On September 1, 2015, the National Labor Relations Board issued a memorandum allowing e-mail exchanges and various ‘internet/intranet sign-up methods’ to support a union organizing petition instead of (or in addition to) traditional authorization cards used for the past 60 years.
Before that ruling, unions collected signatures of intent either through authorization cards or signature lists. This meant that organizers had to take the time to visit with potential members in order to obtain the necessary signatures. The nature of some industries could make traditional organizing difficult. Gig workers, second shift workers, or workplaces that are geographically spread out challenge the ability of signature collection.
Enter electronic organizing. With email messaging, social media messaging and text messaging, organizers can engage with workers where they are. Sending a link to the potential member that points to an online form can generate a quick authorization signature.
The NLRB requires all electronic signatures to be accompanied by the signer’s name, e-mail address or social media account, phone number, authorization language agreed to, date, and name of the employer. Signatures cannot contain private identifying information like the signer’s date of birth or Social Security number. Unions submitting electronic signatures must provide a declaration attesting to the methods used to validate the signature.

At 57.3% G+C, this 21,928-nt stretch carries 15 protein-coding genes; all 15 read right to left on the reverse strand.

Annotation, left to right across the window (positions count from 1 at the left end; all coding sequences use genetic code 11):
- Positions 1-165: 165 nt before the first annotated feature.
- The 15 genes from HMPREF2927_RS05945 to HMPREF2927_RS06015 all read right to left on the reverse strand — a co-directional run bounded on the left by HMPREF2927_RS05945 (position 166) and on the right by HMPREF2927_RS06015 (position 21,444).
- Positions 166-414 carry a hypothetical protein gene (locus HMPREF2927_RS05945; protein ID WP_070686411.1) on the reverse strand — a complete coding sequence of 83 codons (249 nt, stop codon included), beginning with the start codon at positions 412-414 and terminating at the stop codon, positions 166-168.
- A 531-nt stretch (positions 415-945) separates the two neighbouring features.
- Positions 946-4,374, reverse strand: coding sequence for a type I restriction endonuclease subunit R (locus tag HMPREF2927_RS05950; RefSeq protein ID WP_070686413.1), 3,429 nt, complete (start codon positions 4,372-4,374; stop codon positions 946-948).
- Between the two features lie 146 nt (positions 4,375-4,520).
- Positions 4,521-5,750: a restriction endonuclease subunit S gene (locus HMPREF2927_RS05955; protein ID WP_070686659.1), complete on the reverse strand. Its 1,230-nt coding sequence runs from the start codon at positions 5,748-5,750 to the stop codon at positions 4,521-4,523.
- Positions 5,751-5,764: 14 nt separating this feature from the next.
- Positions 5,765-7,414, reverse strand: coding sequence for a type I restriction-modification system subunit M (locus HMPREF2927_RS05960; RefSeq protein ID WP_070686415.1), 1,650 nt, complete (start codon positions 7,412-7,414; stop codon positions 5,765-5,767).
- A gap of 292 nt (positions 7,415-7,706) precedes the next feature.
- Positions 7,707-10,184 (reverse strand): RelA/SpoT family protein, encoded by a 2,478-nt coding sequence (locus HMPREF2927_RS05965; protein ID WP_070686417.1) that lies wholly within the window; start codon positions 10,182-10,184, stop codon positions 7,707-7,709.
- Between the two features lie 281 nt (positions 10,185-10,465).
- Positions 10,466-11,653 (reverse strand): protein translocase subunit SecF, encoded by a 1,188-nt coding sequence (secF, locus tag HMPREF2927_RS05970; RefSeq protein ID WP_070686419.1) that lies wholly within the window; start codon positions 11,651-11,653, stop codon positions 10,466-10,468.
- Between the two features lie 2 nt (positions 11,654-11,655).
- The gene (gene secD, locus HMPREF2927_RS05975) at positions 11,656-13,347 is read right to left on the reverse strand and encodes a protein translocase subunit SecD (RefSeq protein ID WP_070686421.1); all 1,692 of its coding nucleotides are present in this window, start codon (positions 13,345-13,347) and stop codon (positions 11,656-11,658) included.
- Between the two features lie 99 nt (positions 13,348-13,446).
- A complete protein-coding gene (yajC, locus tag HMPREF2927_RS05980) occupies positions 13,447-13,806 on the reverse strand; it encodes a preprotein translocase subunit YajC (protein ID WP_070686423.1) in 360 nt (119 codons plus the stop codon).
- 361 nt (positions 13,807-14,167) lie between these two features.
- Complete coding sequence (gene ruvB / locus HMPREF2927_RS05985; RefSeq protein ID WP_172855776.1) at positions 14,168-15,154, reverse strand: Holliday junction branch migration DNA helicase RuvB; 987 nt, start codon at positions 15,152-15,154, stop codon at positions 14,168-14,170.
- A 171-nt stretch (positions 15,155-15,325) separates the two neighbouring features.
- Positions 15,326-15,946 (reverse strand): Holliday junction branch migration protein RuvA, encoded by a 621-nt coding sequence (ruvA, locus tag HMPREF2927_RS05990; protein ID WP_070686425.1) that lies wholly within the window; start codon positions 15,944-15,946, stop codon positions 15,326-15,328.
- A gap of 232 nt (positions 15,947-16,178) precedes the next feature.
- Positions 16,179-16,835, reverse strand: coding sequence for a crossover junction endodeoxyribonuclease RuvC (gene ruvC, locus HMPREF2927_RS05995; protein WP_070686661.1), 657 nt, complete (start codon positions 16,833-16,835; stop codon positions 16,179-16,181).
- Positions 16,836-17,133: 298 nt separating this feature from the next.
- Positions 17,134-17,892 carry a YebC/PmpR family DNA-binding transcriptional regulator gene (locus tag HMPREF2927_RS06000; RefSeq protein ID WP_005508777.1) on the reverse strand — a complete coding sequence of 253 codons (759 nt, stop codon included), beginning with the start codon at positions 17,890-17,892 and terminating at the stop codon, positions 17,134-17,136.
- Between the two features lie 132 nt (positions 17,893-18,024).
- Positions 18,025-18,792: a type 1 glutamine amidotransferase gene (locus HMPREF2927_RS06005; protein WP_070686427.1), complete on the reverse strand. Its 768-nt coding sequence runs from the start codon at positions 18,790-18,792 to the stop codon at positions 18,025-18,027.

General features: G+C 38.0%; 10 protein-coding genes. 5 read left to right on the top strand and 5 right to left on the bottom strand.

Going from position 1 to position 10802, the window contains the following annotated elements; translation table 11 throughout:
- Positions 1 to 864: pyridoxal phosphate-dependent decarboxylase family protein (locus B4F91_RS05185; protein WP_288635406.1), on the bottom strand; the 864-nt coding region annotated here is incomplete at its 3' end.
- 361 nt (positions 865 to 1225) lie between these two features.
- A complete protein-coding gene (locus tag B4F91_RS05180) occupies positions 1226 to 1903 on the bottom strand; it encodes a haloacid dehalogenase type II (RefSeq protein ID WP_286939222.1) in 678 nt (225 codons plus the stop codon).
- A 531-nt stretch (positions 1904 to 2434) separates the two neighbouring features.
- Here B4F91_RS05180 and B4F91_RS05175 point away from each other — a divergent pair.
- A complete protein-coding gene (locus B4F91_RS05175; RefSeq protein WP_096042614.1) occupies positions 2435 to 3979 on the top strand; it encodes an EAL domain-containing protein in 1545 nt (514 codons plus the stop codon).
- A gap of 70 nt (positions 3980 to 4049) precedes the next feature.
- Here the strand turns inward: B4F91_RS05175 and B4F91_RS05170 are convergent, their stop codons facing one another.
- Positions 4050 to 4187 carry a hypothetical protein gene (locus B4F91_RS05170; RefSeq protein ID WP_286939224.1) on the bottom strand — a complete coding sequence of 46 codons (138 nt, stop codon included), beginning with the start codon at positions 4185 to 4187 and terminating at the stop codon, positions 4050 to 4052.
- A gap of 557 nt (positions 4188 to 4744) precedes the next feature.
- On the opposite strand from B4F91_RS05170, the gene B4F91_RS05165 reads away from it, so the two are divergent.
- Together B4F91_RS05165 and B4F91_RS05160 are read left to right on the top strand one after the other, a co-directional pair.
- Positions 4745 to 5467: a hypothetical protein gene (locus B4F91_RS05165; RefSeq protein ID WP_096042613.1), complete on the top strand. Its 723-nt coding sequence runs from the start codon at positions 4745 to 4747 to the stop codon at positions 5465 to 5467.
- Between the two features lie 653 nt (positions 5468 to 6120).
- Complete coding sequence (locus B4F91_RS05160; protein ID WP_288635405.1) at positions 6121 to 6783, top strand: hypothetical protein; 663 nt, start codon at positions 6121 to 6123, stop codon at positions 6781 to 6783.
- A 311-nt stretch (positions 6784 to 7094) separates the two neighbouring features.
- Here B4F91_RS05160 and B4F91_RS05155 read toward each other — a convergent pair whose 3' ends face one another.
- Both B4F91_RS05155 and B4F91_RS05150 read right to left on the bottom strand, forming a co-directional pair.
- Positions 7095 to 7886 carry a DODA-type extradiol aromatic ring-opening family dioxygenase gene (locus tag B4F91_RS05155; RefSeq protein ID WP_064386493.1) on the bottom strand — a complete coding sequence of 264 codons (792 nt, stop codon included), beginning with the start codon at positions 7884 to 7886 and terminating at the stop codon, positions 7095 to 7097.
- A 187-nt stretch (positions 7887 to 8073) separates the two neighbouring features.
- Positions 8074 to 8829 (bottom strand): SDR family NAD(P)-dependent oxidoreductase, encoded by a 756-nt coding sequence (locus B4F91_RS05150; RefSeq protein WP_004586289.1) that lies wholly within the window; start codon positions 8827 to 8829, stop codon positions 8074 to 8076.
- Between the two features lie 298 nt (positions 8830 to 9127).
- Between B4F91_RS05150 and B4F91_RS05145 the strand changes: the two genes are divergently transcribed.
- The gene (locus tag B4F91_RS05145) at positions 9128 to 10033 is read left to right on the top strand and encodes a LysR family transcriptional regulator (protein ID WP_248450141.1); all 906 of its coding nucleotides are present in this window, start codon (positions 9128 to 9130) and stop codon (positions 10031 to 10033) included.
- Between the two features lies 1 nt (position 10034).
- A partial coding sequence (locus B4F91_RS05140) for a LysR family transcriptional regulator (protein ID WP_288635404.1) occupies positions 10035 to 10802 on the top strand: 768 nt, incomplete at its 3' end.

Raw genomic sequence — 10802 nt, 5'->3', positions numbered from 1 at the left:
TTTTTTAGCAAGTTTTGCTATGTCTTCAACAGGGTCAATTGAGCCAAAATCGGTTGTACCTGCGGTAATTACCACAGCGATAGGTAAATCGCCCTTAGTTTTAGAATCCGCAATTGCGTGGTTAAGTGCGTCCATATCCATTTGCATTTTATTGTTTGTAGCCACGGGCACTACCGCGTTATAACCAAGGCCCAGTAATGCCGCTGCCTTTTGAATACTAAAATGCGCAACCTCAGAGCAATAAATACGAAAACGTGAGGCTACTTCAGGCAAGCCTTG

Todd Crosby, director of organizing for the United Food and Commercial Workers (UFCW), points out that electronic organizing has its unique challenges.
“Organizers for decades have honed their craft,” Crosby says. “We know the skillset and tactics to use in a home call or when visiting with folks in a restaurant or a break room, but there are new twists on how you get someone to engage in a text message and to attend a virtual organizing meeting.”
Crosby notes that there are also issues with access for the workforce to get them to engage.
“Not everyone has access to a smartphone, or to the internet in their homes, so you can’t completely rely on digital. The process is probably easier in some industries than in others.”
As for success rates, Crosby notes that they haven’t drilled down fully on the difference between a campaign conducted electronically versus one that is conducted traditionally, but he does say that “Engagement rates are getting better as organizers continue to hone their craft in an increasingly digital world. Acting collectively through digital means. It’s still a work in progress”